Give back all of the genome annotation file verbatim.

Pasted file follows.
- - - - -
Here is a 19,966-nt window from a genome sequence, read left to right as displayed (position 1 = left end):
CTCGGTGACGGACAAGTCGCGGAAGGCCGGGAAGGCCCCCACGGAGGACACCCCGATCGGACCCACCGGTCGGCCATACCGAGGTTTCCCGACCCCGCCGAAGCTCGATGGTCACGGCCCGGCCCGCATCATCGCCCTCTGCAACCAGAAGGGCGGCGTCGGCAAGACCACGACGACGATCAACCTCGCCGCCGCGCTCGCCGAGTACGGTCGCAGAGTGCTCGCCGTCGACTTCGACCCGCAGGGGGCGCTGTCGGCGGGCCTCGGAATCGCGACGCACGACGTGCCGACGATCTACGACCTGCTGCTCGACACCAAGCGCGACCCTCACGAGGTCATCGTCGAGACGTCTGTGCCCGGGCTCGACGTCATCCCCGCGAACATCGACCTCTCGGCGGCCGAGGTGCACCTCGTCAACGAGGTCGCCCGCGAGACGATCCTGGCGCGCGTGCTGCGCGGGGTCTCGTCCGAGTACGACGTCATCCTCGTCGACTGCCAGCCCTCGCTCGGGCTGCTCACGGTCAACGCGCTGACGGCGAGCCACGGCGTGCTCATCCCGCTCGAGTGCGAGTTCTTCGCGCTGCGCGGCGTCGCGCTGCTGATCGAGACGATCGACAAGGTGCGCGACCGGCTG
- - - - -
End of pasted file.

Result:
Here is a 19,966-nt window from a genome sequence, read left to right as displayed (position 1 = left end):
CTCGGTGACGGACAAGTCGCGGAAGGCCGGGAAGGCCCCCACGGAGGACACCCCGATCGGACCCACCGGTCGGCCATACCGAGGTTTCCCGACCCCGCCGAAGCTCGATGGTCACGGCCCGGCCCGCATCATCGCCCTCTGCAACCAGAAGGGCGGCGTCGGCAAGACCACGACGACGATCAACCTCGCCGCCGCGCTCGCCGAGTACGGTCGCAGAGTGCTCGCCGTCGACTTCGACCCGCAGGGGGCGCTGTCGGCGGGCCTCGGAATCGCGACGCACGACGTGCCGACGATCTACGACCTGCTGCTCGACACCAAGCGCGACCCTCACGAGGTCATCGTCGAGACGTCTGTGCCCGGGCTCGACGTCATCCCCGCGAACATCGACCTCTCGGCGGCCGAGGTGCACCTCGTCAACGAGGTCGCCCGCGAGACGATCCTGGCGCGCGTGCTGCGCGGGGTCTCGTCCGAGTACGACGTCATCCTCGTCGACTGCCAGCCCTCGCTCGGGCTGCTCACGGTCAACGCGCTGACGGCGAGCCACGGCGTGCTCATCCCGCTCGAGTGCGAGTTCTTCGCGCTGCGCGGCGTCGCGCTGCTGATCGAGACGATCGACAAGGTGCGCGACCGGCTG